The NCAA does not hold a championship tournament for Division I FBS football, which has caused controversy. In the past, the "national championship" went to teams that placed first in any of a number of season-ending media polls, most notable the AP Poll of writers and the Coaches Poll. Currently, the Bowl Championship Series—an association of the conferences who compete in Division I FBS and four bowl games—has arranged to place the top two teams (based on a formula blending human polls, computer rankings, and, in some years, other factors) into a national title game. The winner of the BCS title game must be ranked first in the final Coaches’ Poll and receives the ADT Trophy; since the NCAA awards no national championship for Division I FBS football, this trophy does not say NCAA as all other college sports national championship trophies do. The AP and other organizations are still free to name as national champions other teams than the one that won the BCS championship.

NCAA 2006 championship banners hang inside the NCAA Hall of Champions in Indianapolis • • • • • • • • • Horizon League Great West Conference NCAA Independents Ivy League Metro Atlantic Athletic Conference (MAAC) Mid-American Conference (MAC) # Mid-Eastern Athletic Conference (MEAC) Missouri Valley Conference (MVC or The Valley) Mountain Pacific Sports Federation (MPSF) Mountain West Conference (MWC) # Northeast Conference (NEC) Ohio Valley Conference (OVC) Pacific-10 Conference (Pac-10)* Patriot League Southeastern Conference (SEC)* Southern Conference (SoCon) Southland Conference Southwestern Athletic Conference (SWAC) Sun Belt Conference (SBC) # The Summit League (The Summit) (Formerly the Mid-Continent Conference) United Basketball Conference (UBC) West Coast Conference (WCC) Western Athletic Conference (WAC) #

Conferences
Division I conferences
• • • • • • • • • • • • America East Conference Atlantic Coast Conference (ACC)* Atlantic Sun Conference Atlantic 10 Conference (A-10) Big East Conference* Big Sky Conference Big South Conference Big Ten Conference (Big Ten) * Big West Conference Big 12 Conference (Big 12) * Colonial Athletic Association (CAA) Conference USA (C-USA) #

• • • • • • • • • • • • • •

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Conferences with automatic entry to the Bowl Championship Series are denoted with an asterisk (*). Conferences within the Football Bowl Subdivision but not the BCS are denoted with a pound sign (#).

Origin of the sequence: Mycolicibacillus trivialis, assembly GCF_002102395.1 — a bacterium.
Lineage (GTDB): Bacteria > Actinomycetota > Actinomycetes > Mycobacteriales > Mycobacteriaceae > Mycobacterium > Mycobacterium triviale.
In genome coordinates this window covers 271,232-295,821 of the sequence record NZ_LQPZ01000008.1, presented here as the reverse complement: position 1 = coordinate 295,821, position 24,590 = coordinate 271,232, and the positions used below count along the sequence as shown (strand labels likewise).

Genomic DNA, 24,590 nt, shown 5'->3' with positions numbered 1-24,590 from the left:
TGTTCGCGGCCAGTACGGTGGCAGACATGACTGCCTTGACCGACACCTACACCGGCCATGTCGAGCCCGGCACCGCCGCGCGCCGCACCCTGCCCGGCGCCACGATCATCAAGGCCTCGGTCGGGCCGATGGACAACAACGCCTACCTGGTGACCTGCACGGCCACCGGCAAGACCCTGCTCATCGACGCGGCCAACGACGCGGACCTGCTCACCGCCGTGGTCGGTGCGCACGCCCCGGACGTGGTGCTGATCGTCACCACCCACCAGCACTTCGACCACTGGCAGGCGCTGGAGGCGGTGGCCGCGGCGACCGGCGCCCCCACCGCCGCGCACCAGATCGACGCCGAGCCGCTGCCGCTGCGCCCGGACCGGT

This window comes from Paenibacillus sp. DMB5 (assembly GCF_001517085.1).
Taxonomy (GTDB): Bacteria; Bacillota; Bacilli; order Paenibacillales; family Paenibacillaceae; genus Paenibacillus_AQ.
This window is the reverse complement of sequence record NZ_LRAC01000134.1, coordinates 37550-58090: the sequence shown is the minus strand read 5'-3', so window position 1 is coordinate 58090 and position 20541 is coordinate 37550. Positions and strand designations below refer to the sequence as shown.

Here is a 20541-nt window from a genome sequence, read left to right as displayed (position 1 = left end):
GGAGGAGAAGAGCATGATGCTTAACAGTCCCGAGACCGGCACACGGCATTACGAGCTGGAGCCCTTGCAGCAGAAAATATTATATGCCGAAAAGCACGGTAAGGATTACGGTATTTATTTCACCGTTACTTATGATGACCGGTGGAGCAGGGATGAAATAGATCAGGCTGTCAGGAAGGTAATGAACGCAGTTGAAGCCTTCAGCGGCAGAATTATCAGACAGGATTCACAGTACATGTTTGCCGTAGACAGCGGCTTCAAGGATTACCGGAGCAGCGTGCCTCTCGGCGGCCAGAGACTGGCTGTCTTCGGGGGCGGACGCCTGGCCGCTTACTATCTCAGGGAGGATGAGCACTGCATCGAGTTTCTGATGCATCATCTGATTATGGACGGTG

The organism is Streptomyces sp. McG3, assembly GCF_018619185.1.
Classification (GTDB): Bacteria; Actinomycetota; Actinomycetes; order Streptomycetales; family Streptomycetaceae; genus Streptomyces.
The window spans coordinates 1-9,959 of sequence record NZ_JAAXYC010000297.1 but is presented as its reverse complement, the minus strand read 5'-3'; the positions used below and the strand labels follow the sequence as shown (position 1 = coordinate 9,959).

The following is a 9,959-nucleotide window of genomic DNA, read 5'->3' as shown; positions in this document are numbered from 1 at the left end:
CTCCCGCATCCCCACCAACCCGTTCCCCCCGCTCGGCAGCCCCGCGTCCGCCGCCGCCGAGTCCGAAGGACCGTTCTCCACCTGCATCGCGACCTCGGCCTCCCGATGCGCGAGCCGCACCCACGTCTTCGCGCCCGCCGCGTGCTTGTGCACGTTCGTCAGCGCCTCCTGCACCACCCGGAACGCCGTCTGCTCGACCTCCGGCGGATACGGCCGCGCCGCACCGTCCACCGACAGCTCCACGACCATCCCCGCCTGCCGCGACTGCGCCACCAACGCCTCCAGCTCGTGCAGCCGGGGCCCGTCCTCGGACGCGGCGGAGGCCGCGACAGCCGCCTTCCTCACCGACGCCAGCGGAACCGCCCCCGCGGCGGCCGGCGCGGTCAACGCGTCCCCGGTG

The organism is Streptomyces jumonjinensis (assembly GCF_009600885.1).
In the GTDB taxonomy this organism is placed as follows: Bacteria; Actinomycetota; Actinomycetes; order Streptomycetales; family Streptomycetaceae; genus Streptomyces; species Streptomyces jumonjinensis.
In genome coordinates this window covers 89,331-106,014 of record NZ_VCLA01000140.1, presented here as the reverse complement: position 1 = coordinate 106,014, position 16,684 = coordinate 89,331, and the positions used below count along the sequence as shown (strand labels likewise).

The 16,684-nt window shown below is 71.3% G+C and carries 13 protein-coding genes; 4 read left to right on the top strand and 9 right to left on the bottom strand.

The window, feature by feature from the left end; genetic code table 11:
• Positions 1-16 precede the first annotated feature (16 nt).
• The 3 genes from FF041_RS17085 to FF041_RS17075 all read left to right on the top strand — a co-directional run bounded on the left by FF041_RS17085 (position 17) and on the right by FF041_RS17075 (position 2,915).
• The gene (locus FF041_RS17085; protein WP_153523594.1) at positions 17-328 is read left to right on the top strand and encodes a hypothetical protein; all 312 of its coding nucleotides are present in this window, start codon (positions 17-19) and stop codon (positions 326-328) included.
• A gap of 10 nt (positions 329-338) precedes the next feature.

National Collegiate Athletic Association
distinguished herself throughout her collegiate careers in academics, athletics, service and leadership. The Flying Wedge Award, one of the NCAA’s highest honors exemplifying outstanding leadership and service to the NCAA. Theodore Roosevelt Award (NCAA), the highest honor that the NCAA confers on an individual. Today’s Top VIII Award, honoring eight outstanding senior student-athletes. Silver Anniversary Awards, honoring six distinguished former student-athletes. Walter Byers Scholarship, honoring the top male and female scholar-athletes.

•

Division I FCS football-only conferences
• Missouri Valley Football Conference • Pioneer Football League

•

• • •

Division I hockey-only conferences
• Atlantic Hockey • Central Collegiate Hockey Association (CCHA) • College Hockey America • ECAC Hockey • Hockey East • Western Collegiate Hockey Association (WCHA)

Media
The NCAA has current media rights contracts with CBS Sports, CBS College Sports Network, ESPN, and ESPN Plus for coverage of its 88 championships. According to the official NCAA website[9], ESPN and its associated networks have rights to 21 championships and CBS to 67. The following are the most prominent championships and rightsholders: • CBS: Men’s basketball (NCAA Men’s Division I Basketball Tournament and NCAA Men’s Division II Basketball Tournament), track and field, ice hockey (women’s division I) • ESPN: Women’s basketball (all divisions), baseball, softball, ice hockey (men’s division I), football (all divisions including Div. I FCS), soccer (division I for both sexes) Westwood One has exclusive radio rights to the men’s and women’s basketball Final Fours to the men’s College World Series (baseball). DirecTV has an exclusive package expanding CBS’ coverage of the men’s basketball tournament. Video games based on popular NCAA sports such as football and basketball are licensed by Electronic Arts. Most NCAA events are also available online either through its own site (as in March Madness on Demand) or from ESPN360.com. On or about March 1, 2008, the NCAA launched its revamped website with the address NCAA.com, changed from NCAASports.com. The site offers streamlined navigation and a quick reference to many popular links at the bottom of each page.

Foreign intercollegiate/interuniversity equivalents